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COVID-19 Update: USTR, Piyush Goyal discuss vaccine production and TRIPS waiver

India's COVID-19 tally crossed the 10 million mark on December 19 and in under six months it has doubled, surpassing the grim milestone of 20 million cases on May 4.

May 15, 2021 / 08:28 AM IST
India is in the midst of a deadly wave of the coronavirus pandemic, with 3,43,144 people testing positive for the virus on May 14, taking the country's caseload to 2,40,46,809. (File image: Piyush Goyal)

India is in the midst of a deadly wave of the coronavirus pandemic, with 3,43,144 people testing positive for the virus on May 14, taking the country's caseload to 2,40,46,809. (File image: Piyush Goyal)

Union Commerce and Industry Minister Piyush Goyal discussed the proposed waiver to provisions of the World Trade Organization's (WTO) Agreement on Trade-Related Aspects of Intellectual Property Rights (TRIPS) for COVID-19-specific items and raising vaccine production with United States Trade Representative (USTR), Katherine Tai, in a virtually meeting on May 14.

During the meeting, Tai conveyed her deep sympathy for the people of India as the country battles a deadly wave of COVID-19 and reaffirmed the commitment of the United States to help India, the USTR said in a readout of the call.

India is in the midst of a deadly wave of the coronavirus pandemic, with 3,43,144 people testing positive for the virus on the day, taking the country's caseload to 2,40,46,809. The death toll stands at 2,62,317.

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India's COVID-19 tally crossed the 10 million mark on December 19 and in under six months it has doubled, surpassing the grim milestone of 20 million cases on May 4.

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COVID-19 Vaccine

Frequently Asked Questions

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How does a vaccine work?

A vaccine works by mimicking a natural infection. A vaccine not only induces immune response to protect people from any future COVID-19 infection, but also helps quickly build herd immunity to put an end to the pandemic. Herd immunity occurs when a sufficient percentage of a population becomes immune to a disease, making the spread of disease from person to person unlikely. The good news is that SARS-CoV-2 virus has been fairly stable, which increases the viability of a vaccine.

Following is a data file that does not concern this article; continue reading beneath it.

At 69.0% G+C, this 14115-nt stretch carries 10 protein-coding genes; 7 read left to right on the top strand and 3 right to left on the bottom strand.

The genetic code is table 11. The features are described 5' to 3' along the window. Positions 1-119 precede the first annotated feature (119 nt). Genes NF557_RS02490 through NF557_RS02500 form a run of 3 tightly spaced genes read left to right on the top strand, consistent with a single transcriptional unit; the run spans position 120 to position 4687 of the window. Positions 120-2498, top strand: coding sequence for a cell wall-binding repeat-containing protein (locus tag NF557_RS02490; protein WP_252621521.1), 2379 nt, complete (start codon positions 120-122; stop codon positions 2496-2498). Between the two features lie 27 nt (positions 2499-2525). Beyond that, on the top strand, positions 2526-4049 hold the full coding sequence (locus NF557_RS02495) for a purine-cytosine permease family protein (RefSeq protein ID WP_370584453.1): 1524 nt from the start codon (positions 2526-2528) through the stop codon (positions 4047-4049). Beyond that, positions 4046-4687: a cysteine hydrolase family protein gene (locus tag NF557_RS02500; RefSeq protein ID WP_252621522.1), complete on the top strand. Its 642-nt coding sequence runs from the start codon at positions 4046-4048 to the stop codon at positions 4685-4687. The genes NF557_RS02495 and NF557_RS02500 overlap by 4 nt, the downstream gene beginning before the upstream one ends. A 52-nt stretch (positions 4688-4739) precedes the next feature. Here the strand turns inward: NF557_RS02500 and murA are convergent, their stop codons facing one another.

How many types of vaccines are there?

There are broadly four types of vaccine — one, a vaccine based on the whole virus (this could be either inactivated, or an attenuated [weakened] virus vaccine); two, a non-replicating viral vector vaccine that uses a benign virus as vector that carries the antigen of SARS-CoV; three, nucleic-acid vaccines that have genetic material like DNA and RNA of antigens like spike protein given to a person, helping human cells decode genetic material and produce the vaccine; and four, protein subunit vaccine wherein the recombinant proteins of SARS-COV-2 along with an adjuvant (booster) is given as a vaccine.

What does it take to develop a vaccine of this kind?

Vaccine development is a long, complex process. Unlike drugs that are given to people with a diseased, vaccines are given to healthy people and also vulnerable sections such as children, pregnant women and the elderly. So rigorous tests are compulsory. History says that the fastest time it took to develop a vaccine is five years, but it usually takes double or sometimes triple that time.

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Tai explained her support for the waiver of intellectual property (IP) protections for COVID-19 vaccines and text-based negotiations at the WTO, which are part of the Joe Biden administration's comprehensive effort to expand vaccine manufacturing and distribution around the world.

Tai recognised the WTO members who have expressed support for future negotiations and welcomed an update from Goyal on India's efforts to revise and re-submit their waiver proposal, the release said.

India and South Africa have been pushing a resolution at the WTO that would force pharmaceutical companies to hand over their COVID-19 vaccine and therapy IP to manufacturers in low-income countries. The waiver is backed by nearly 100 other low-income countries, progressive groups and more than 100 Democratic Congress members.

Follow our full coverage on COVID-19 here.
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